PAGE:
1.    Hunger – Meal frequency is extremely individual. Some people may feel that fasting is not ideal and therefore this approach to getting shredded will not appeal to them at all. If you are thinking about being hungry, or believing the myths you have been told about needing to eat frequently, than guess what? YOU WILL BE HUNGRY! However, there is no literature to confirm that smaller frequent meals are superior to larger meals spread throughout the day for hunger and appetite control. If you are eating relatively large meals, as suggested with intermittent fasting, literature suggests that it takes up to 10 hours before your body is done absorbing all the nutrients, so it’s doubtful that hunger would play a deterring factor from continuing to abide by intermittent fasting protocols.

2.    Blood sugar – Blood sugar is extremely well-regulated and maintained within a tight range in healthy people. It does not swing up and down when you miss a meal. The thought of suffering severe hunger and mental impairment from not eating every 2-3 hours is ridiculous. Once again, look at it from an evolutionary perspective. Regular periods of fasting and/or famine were a natural part of our past, and we wouldn’t be here today if we were unable to function when obtaining food was most critical. Blood sugar is maintained within a normal range during a 48 hour fast, or severe calorie deprivation. Blood sugar would be identical after an hour and a half run whether you were in a fed state, or had been fasting for an entire day.

3.    Starvation mode – Skipping a meal or fasting for the better part of 24 hours does not equal starvation. Literature suggest that lowered metabolic rate in response to fasting is not impacted until 3-4 days have passed! Metabolic rate is actually increased during a short-term fast as the body ramps up levels of epinephrine and norepinephrine (adrenaline and noradrenaline) to sharpen our awareness and make us want to move around to find food to ensure we survive. Once again, this makes a lot of sense from an evolutionary perspective as this is a desirable trait that encouraged us to seek for food, or to hunt and kill, to prevent us from dying. If you were to fast for several days, then this survival response may have actually been counterproductive as an adaptation that conserved energy would have been advantageous.

4.    Muscle loss – Literature suggests that catabolism (muscle losing) only becomes an issue in prolonged fasting when stored liver glycogen becomes depleted. In order to maintain blood glucose, conversion of amino acids into glucose must occur. This happens gradually and if amino acids are not available from food, protein must be taken from the body in the form of muscle. Some studies have shown that muscle contributes roughly 50% to glucose maintenance after 16 hours, and it isn’t until 28 hours that it is nearly 100%. It is worth noting that muscle will only contribute to that degree when stored liver glycogen is fully depleted.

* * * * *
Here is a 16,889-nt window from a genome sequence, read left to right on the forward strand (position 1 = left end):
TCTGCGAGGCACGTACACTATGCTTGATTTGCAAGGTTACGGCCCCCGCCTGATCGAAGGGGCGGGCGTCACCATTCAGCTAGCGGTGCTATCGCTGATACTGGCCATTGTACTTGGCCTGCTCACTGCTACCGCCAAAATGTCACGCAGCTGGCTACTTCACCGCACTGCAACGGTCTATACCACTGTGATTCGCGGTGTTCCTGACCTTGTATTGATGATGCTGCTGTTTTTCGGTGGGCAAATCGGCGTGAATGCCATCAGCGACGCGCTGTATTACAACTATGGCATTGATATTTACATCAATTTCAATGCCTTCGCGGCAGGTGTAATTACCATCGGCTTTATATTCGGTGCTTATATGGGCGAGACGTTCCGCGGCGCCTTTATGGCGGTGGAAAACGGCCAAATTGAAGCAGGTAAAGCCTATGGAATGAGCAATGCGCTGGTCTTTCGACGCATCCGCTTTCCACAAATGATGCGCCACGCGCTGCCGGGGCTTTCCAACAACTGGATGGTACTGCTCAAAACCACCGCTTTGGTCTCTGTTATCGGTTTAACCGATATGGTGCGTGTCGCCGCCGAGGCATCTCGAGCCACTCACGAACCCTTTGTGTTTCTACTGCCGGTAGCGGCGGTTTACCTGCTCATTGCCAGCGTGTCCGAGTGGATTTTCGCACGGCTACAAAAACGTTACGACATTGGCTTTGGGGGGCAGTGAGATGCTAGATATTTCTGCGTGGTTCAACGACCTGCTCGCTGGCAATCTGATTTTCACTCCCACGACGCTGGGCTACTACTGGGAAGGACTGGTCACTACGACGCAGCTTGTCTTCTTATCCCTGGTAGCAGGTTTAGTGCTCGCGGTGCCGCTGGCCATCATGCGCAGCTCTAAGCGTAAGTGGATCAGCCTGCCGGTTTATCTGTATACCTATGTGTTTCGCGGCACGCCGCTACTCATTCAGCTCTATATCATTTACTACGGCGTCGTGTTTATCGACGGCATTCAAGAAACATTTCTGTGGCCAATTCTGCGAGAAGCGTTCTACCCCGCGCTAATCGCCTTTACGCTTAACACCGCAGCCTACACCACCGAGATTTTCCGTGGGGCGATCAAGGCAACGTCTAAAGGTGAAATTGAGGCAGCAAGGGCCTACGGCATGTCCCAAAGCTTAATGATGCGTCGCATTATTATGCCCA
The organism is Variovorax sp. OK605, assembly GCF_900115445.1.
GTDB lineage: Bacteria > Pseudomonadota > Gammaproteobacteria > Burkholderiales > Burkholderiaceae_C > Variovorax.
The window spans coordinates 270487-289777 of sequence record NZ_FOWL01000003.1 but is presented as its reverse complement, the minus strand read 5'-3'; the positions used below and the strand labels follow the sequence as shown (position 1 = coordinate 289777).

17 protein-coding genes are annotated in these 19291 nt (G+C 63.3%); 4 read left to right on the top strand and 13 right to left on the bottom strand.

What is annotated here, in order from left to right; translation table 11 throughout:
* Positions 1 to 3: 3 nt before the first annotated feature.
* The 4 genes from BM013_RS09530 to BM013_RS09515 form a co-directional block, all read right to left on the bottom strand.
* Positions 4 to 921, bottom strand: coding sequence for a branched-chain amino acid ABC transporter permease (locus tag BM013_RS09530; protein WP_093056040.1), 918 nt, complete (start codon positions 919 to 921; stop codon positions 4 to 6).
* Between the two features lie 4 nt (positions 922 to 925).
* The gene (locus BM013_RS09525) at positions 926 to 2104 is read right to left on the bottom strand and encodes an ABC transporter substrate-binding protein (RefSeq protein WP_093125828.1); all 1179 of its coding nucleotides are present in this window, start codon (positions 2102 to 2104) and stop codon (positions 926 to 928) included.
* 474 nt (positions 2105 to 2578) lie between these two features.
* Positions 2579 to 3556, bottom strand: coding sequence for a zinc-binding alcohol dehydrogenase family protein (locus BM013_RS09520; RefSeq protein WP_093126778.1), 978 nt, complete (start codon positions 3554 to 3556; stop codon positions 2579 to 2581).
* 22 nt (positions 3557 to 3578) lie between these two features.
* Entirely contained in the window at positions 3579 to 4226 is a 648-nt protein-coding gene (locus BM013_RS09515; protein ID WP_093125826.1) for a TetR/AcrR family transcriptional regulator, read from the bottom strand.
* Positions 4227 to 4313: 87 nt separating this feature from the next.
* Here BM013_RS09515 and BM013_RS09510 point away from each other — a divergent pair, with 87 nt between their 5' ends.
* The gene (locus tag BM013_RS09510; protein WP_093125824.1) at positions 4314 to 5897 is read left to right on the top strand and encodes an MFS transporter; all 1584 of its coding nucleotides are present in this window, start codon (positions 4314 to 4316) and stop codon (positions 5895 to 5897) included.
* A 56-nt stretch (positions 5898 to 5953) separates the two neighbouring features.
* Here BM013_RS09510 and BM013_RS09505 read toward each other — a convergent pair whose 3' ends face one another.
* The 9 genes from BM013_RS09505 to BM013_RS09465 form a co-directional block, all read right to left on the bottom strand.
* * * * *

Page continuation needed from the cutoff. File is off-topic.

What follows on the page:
5.    Skipping breakfast and training in a fasted state – This is a rather debatable topic, as most people see breakfast as the most important meal of the day, due to repetitive studies that are published saying that people that eat breakfast have healthier body compositions than those that skip breakfast, and insulin sensitivity being at its highest upon waking. While insulin sensitivity may be relatively higher in the morning after an overnight fast due to modest liver glycogen depletion, if you strength train, you’ll have the same effect after your workout. Insulin sensitivity is increased in direct proportion to muscle glycogen depletion. The studies that are frequently published shining light onto the fact that breakfast is the most important meal of the day fail to highlight the fact that the “fatter” people normally associated with skipping breakfast, are the ones who lack the discipline to make the best decisions for their health. Whether these people ate breakfast or not, it is their lifestyle choices that result in undesirable amounts of bodyfat, not their meal patterns. Think, if you were to eat breakfast, and the food you chose to eat each morning was either a bagel, muffin, or leftover pizza from the night before, it wouldn’t make a difference what time you decided to have that.

6.    Fasting and cortisol – Ramadan fasting has been extensively studied, and none of the literature on it shows that short-term fasting has any effect on average cortisol levels. If Ramadan fasting, which is more extreme than intermittent fasting, has no effects, than intermittent fasting is just fine. Also, if Ramadan was to chronically elevate cortisol levels and leading to increased protein breakdown and depression, do you think people would still do it?